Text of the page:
Hi, folks, whew, it's hot! We are way over the century mark here every day. Today I'm going to talk about unloading the stuff. One thing I have noticed is that if I'm not taking care of myself, my writing suffers. People are complex and need lots of care. Recognizing that is the first step.
For me, I have to keep the emotional shelf unloaded. This includes talking with friends and counselors, and writing honestly about my feelings. Emotional baggage means no work for me. I also have to keep the spiritual shelf unloaded. This plays out in a number of ways. I have to pray and also have to connect with art in multiple disciplines -- music, visuals, writing, dance, and whatever else comes my way. A lack of spiritual connection leaves me nervous and keeps the words from flowing.
I must keep the family shelf unloaded. I have to "mom" my kids and spend quality time with my spouse. I am a great believer in friendship and keep space in my life for that too. I also have to keep the physical shelf unloaded. This is doing the mundane of life: making the bed, washing the dishes, the clothes, sweeping. The basics of life better be happening or my heart get so weighted down I never get anything done.
Time has to be given to all these things. If daily I work to keep things unloaded then I find my writing is smooth and moves with power and purpose. If not, my writing frustrates me. My words jumble on the page and the work loses the spark that makes it worthwhile. So today work on unloading what you need to be successful. You might not be finishing that book because you are not giving yourself the chance to take care of your needs. You can't finish projects if you are not bringing yourself out of the high seas into to the calm waters of rest.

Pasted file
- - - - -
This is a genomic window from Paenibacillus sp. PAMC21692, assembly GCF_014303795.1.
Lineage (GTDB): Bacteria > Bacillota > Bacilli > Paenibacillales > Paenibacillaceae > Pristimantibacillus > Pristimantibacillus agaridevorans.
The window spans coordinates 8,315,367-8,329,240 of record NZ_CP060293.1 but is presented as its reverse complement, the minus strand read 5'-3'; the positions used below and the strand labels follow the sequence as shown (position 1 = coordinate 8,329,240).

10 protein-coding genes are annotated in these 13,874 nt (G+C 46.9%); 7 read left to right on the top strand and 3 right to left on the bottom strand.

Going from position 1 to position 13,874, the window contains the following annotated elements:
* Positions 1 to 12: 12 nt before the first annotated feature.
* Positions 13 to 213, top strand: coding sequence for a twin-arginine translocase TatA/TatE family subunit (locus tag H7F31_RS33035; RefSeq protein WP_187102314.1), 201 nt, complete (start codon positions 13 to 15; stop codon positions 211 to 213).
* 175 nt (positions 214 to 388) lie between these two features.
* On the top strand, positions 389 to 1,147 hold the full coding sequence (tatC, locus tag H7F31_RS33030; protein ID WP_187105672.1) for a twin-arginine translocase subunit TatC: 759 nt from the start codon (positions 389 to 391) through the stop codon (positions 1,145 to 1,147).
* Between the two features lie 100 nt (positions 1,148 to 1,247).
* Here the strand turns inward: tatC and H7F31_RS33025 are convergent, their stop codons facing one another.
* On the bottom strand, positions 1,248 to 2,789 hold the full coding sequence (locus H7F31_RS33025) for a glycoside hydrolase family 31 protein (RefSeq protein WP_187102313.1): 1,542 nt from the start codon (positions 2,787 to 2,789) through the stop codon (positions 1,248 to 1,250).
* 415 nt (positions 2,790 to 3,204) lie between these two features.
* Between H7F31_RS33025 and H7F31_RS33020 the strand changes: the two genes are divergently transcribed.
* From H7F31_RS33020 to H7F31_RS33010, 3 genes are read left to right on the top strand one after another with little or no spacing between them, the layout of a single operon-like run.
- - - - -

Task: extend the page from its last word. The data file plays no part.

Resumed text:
I hope you take this heart. Unload, then seize the day, seize the night, and create art for the ages.
This week's doodle is called "The Wise Old Owl".
This week quote is some good advice. There is a lot to do each day, turn this thought over and see if it helps.
We can easily manage if we will only take, each day, the burden appointed to it. But the load will be too heavy for us if we carry yesterday's burden over again today, and then add the burden of the morrow before we are required to bear it. John Newton.